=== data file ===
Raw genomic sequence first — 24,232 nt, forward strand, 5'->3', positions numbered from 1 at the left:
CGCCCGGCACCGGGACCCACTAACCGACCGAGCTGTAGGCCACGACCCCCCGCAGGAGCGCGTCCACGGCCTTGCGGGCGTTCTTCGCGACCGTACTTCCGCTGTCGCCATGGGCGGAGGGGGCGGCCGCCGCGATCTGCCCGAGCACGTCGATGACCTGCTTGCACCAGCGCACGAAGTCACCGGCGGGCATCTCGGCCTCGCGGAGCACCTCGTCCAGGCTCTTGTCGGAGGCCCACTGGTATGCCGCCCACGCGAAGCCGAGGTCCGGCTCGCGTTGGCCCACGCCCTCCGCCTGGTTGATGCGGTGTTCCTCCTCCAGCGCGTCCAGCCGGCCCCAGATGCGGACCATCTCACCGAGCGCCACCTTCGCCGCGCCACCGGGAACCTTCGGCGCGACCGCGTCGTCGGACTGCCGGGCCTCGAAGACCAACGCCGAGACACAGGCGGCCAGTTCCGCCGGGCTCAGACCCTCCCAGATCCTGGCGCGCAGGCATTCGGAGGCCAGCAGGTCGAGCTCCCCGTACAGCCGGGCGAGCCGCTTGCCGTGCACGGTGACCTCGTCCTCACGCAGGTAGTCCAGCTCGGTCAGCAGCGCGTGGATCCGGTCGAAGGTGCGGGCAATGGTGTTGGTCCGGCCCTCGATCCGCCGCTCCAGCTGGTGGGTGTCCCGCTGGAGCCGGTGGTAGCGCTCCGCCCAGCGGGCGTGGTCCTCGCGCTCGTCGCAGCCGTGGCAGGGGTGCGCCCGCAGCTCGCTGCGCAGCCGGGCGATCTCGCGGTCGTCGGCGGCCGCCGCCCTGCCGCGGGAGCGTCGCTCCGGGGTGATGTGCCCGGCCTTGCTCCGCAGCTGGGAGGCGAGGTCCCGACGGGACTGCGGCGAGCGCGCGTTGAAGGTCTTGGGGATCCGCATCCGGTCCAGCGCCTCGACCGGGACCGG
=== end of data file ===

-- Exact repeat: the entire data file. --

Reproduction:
Raw genomic sequence first — 24,232 nt, forward strand, 5'->3', positions numbered from 1 at the left:
CGCCCGGCACCGGGACCCACTAACCGACCGAGCTGTAGGCCACGACCCCCCGCAGGAGCGCGTCCACGGCCTTGCGGGCGTTCTTCGCGACCGTACTTCCGCTGTCGCCATGGGCGGAGGGGGCGGCCGCCGCGATCTGCCCGAGCACGTCGATGACCTGCTTGCACCAGCGCACGAAGTCACCGGCGGGCATCTCGGCCTCGCGGAGCACCTCGTCCAGGCTCTTGTCGGAGGCCCACTGGTATGCCGCCCACGCGAAGCCGAGGTCCGGCTCGCGTTGGCCCACGCCCTCCGCCTGGTTGATGCGGTGTTCCTCCTCCAGCGCGTCCAGCCGGCCCCAGATGCGGACCATCTCACCGAGCGCCACCTTCGCCGCGCCACCGGGAACCTTCGGCGCGACCGCGTCGTCGGACTGCCGGGCCTCGAAGACCAACGCCGAGACACAGGCGGCCAGTTCCGCCGGGCTCAGACCCTCCCAGATCCTGGCGCGCAGGCATTCGGAGGCCAGCAGGTCGAGCTCCCCGTACAGCCGGGCGAGCCGCTTGCCGTGCACGGTGACCTCGTCCTCACGCAGGTAGTCCAGCTCGGTCAGCAGCGCGTGGATCCGGTCGAAGGTGCGGGCAATGGTGTTGGTCCGGCCCTCGATCCGCCGCTCCAGCTGGTGGGTGTCCCGCTGGAGCCGGTGGTAGCGCTCCGCCCAGCGGGCGTGGTCCTCGCGCTCGTCGCAGCCGTGGCAGGGGTGCGCCCGCAGCTCGCTGCGCAGCCGGGCGATCTCGCGGTCGTCGGCGGCCGCCGCCCTGCCGCGGGAGCGTCGCTCCGGGGTGATGTGCCCGGCCTTGCTCCGCAGCTGGGAGGCGAGGTCCCGACGGGACTGCGGCGAGCGCGCGTTGAAGGTCTTGGGGATCCGCATCCGGTCCAGCGCCTCGACCGGGACCGG